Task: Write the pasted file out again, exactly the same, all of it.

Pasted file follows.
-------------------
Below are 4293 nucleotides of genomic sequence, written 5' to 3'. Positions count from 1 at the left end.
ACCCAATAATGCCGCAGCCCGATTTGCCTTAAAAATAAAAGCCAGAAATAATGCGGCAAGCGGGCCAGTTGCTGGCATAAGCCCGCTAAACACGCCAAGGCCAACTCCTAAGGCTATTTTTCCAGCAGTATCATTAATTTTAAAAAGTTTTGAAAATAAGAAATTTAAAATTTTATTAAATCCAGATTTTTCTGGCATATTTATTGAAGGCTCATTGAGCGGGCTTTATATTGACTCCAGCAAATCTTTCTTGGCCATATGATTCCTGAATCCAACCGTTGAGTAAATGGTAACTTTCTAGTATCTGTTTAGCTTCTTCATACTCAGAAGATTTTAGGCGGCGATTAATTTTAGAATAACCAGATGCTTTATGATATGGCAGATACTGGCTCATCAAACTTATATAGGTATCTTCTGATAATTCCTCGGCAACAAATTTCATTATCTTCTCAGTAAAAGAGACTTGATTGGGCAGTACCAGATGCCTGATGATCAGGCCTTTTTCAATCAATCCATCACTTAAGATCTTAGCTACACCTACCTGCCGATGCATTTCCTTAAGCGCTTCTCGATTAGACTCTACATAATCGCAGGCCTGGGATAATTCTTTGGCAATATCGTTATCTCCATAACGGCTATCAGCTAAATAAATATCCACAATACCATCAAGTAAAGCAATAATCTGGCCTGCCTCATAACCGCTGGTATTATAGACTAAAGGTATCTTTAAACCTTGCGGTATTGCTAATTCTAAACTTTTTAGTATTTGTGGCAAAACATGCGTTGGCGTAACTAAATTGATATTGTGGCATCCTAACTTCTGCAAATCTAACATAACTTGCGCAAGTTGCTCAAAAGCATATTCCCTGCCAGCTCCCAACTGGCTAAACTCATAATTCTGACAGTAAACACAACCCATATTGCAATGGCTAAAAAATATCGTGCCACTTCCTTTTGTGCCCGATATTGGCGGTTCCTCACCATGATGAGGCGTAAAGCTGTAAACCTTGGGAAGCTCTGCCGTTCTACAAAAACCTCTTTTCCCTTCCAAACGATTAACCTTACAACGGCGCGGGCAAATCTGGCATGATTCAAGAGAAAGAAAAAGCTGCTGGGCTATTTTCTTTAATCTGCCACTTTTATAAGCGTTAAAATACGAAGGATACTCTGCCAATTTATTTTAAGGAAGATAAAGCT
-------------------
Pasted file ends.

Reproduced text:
Below are 4293 nucleotides of genomic sequence, written 5' to 3'. Positions count from 1 at the left end.
ACCCAATAATGCCGCAGCCCGATTTGCCTTAAAAATAAAAGCCAGAAATAATGCGGCAAGCGGGCCAGTTGCTGGCATAAGCCCGCTAAACACGCCAAGGCCAACTCCTAAGGCTATTTTTCCAGCAGTATCATTAATTTTAAAAAGTTTTGAAAATAAGAAATTTAAAATTTTATTAAATCCAGATTTTTCTGGCATATTTATTGAAGGCTCATTGAGCGGGCTTTATATTGACTCCAGCAAATCTTTCTTGGCCATATGATTCCTGAATCCAACCGTTGAGTAAATGGTAACTTTCTAGTATCTGTTTAGCTTCTTCATACTCAGAAGATTTTAGGCGGCGATTAATTTTAGAATAACCAGATGCTTTATGATATGGCAGATACTGGCTCATCAAACTTATATAGGTATCTTCTGATAATTCCTCGGCAACAAATTTCATTATCTTCTCAGTAAAAGAGACTTGATTGGGCAGTACCAGATGCCTGATGATCAGGCCTTTTTCAATCAATCCATCACTTAAGATCTTAGCTACACCTACCTGCCGATGCATTTCCTTAAGCGCTTCTCGATTAGACTCTACATAATCGCAGGCCTGGGATAATTCTTTGGCAATATCGTTATCTCCATAACGGCTATCAGCTAAATAAATATCCACAATACCATCAAGTAAAGCAATAATCTGGCCTGCCTCATAACCGCTGGTATTATAGACTAAAGGTATCTTTAAACCTTGCGGTATTGCTAATTCTAAACTTTTTAGTATTTGTGGCAAAACATGCGTTGGCGTAACTAAATTGATATTGTGGCATCCTAACTTCTGCAAATCTAACATAACTTGCGCAAGTTGCTCAAAAGCATATTCCCTGCCAGCTCCCAACTGGCTAAACTCATAATTCTGACAGTAAACACAACCCATATTGCAATGGCTAAAAAATATCGTGCCACTTCCTTTTGTGCCCGATATTGGCGGTTCCTCACCATGATGAGGCGTAAAGCTGTAAACCTTGGGAAGCTCTGCCGTTCTACAAAAACCTCTTTTCCCTTCCAAACGATTAACCTTACAACGGCGCGGGCAAATCTGGCATGATTCAAGAGAAAGAAAAAGCTGCTGGGCTATTTTCTTTAATCTGCCACTTTTATAAGCGTTAAAATACGAAGGATACTCTGCCAATTTATTTTAAGGAAGATAAAGCT